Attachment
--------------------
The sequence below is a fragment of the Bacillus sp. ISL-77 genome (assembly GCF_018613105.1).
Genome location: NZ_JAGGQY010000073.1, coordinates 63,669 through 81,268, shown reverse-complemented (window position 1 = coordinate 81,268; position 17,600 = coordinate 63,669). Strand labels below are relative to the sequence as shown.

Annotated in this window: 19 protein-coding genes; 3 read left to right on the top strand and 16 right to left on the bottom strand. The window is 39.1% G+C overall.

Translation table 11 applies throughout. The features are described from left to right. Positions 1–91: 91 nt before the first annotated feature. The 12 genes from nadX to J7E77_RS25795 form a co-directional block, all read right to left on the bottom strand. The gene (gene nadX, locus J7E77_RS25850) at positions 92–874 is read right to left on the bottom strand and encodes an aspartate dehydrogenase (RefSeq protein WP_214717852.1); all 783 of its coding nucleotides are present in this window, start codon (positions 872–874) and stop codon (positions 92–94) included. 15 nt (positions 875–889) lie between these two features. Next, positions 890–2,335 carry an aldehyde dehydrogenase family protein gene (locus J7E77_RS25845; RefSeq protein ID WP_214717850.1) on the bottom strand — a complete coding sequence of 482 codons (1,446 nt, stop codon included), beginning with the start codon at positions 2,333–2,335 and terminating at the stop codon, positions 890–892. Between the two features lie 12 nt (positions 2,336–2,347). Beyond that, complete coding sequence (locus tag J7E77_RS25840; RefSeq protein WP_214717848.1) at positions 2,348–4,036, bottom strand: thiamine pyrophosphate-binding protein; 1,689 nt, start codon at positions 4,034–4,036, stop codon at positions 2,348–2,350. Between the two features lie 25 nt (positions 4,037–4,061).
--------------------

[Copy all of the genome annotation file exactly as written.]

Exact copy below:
The sequence below is a fragment of the Bacillus sp. ISL-77 genome (assembly GCF_018613105.1).
Genome location: NZ_JAGGQY010000073.1, coordinates 63,669 through 81,268, shown reverse-complemented (window position 1 = coordinate 81,268; position 17,600 = coordinate 63,669). Strand labels below are relative to the sequence as shown.

Annotated in this window: 19 protein-coding genes; 3 read left to right on the top strand and 16 right to left on the bottom strand. The window is 39.1% G+C overall.

Translation table 11 applies throughout. The features are described from left to right. Positions 1–91: 91 nt before the first annotated feature. The 12 genes from nadX to J7E77_RS25795 form a co-directional block, all read right to left on the bottom strand. The gene (gene nadX, locus J7E77_RS25850) at positions 92–874 is read right to left on the bottom strand and encodes an aspartate dehydrogenase (RefSeq protein WP_214717852.1); all 783 of its coding nucleotides are present in this window, start codon (positions 872–874) and stop codon (positions 92–94) included. 15 nt (positions 875–889) lie between these two features. Next, positions 890–2,335 carry an aldehyde dehydrogenase family protein gene (locus J7E77_RS25845; RefSeq protein ID WP_214717850.1) on the bottom strand — a complete coding sequence of 482 codons (1,446 nt, stop codon included), beginning with the start codon at positions 2,333–2,335 and terminating at the stop codon, positions 890–892. Between the two features lie 12 nt (positions 2,336–2,347). Beyond that, complete coding sequence (locus tag J7E77_RS25840; RefSeq protein WP_214717848.1) at positions 2,348–4,036, bottom strand: thiamine pyrophosphate-binding protein; 1,689 nt, start codon at positions 4,034–4,036, stop codon at positions 2,348–2,350. Between the two features lie 25 nt (positions 4,037–4,061).